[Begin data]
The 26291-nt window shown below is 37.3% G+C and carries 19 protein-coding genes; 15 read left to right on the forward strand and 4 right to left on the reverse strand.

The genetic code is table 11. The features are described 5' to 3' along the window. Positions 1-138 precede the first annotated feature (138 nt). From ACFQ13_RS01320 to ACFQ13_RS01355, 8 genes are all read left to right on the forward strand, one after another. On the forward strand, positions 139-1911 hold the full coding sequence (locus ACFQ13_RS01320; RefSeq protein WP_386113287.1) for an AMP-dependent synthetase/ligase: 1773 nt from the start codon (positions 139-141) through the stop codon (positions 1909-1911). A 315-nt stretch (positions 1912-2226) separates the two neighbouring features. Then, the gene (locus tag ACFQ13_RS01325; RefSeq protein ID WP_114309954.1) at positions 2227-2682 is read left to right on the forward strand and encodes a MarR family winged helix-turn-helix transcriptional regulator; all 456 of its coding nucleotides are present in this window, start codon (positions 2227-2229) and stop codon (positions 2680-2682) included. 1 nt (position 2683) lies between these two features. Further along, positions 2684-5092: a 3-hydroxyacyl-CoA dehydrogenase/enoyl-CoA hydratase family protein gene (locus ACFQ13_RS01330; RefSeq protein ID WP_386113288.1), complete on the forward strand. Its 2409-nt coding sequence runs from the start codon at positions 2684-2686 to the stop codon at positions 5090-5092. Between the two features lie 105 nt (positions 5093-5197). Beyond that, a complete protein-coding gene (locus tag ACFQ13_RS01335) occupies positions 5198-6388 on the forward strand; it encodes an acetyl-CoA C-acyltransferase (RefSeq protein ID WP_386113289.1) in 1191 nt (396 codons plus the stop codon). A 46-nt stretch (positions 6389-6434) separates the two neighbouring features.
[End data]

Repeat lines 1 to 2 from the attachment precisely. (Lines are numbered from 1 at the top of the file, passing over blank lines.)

The 26291-nt window shown below is 37.3% G+C and carries 19 protein-coding genes; 15 read left to right on the forward strand and 4 right to left on the reverse strand.

The genetic code is table 11. The features are described 5' to 3' along the window. Positions 1-138 precede the first annotated feature (138 nt). From ACFQ13_RS01320 to ACFQ13_RS01355, 8 genes are all read left to right on the forward strand, one after another. On the forward strand, positions 139-1911 hold the full coding sequence (locus ACFQ13_RS01320; RefSeq protein WP_386113287.1) for an AMP-dependent synthetase/ligase: 1773 nt from the start codon (positions 139-141) through the stop codon (positions 1909-1911). A 315-nt stretch (positions 1912-2226) separates the two neighbouring features. Then, the gene (locus tag ACFQ13_RS01325; RefSeq protein ID WP_114309954.1) at positions 2227-2682 is read left to right on the forward strand and encodes a MarR family winged helix-turn-helix transcriptional regulator; all 456 of its coding nucleotides are present in this window, start codon (positions 2227-2229) and stop codon (positions 2680-2682) included. 1 nt (position 2683) lies between these two features. Further along, positions 2684-5092: a 3-hydroxyacyl-CoA dehydrogenase/enoyl-CoA hydratase family protein gene (locus ACFQ13_RS01330; RefSeq protein ID WP_386113288.1), complete on the forward strand. Its 2409-nt coding sequence runs from the start codon at positions 2684-2686 to the stop codon at positions 5090-5092. Between the two features lie 105 nt (positions 5093-5197). Beyond that, a complete protein-coding gene (locus tag ACFQ13_RS01335) occupies positions 5198-6388 on the forward strand; it encodes an acetyl-CoA C-acyltransferase (RefSeq protein ID WP_386113289.1) in 1191 nt (396 codons plus the stop codon). A 46-nt stretch (positions 6389-6434) separates the two neighbouring features.